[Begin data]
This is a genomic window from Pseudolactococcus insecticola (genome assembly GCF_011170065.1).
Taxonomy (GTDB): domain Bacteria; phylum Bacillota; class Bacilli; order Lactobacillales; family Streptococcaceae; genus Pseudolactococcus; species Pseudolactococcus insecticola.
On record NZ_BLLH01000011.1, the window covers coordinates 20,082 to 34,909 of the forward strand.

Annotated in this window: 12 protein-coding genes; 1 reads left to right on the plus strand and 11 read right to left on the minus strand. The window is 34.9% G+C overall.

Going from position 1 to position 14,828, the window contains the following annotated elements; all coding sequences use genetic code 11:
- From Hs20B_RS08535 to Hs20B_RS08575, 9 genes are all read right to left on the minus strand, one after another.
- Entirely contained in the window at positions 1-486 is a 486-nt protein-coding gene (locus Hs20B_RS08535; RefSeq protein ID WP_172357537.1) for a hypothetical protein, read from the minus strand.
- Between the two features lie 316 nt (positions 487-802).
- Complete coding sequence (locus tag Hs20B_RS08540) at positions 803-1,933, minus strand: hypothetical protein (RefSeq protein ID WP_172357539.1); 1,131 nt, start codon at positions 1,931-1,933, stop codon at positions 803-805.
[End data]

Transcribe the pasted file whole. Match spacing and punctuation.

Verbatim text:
This is a genomic window from Pseudolactococcus insecticola (genome assembly GCF_011170065.1).
Taxonomy (GTDB): domain Bacteria; phylum Bacillota; class Bacilli; order Lactobacillales; family Streptococcaceae; genus Pseudolactococcus; species Pseudolactococcus insecticola.
On record NZ_BLLH01000011.1, the window covers coordinates 20,082 to 34,909 of the forward strand.

Annotated in this window: 12 protein-coding genes; 1 reads left to right on the plus strand and 11 read right to left on the minus strand. The window is 34.9% G+C overall.

Going from position 1 to position 14,828, the window contains the following annotated elements; all coding sequences use genetic code 11:
- From Hs20B_RS08535 to Hs20B_RS08575, 9 genes are all read right to left on the minus strand, one after another.
- Entirely contained in the window at positions 1-486 is a 486-nt protein-coding gene (locus Hs20B_RS08535; RefSeq protein ID WP_172357537.1) for a hypothetical protein, read from the minus strand.
- Between the two features lie 316 nt (positions 487-802).
- Complete coding sequence (locus tag Hs20B_RS08540) at positions 803-1,933, minus strand: hypothetical protein (RefSeq protein ID WP_172357539.1); 1,131 nt, start codon at positions 1,931-1,933, stop codon at positions 803-805.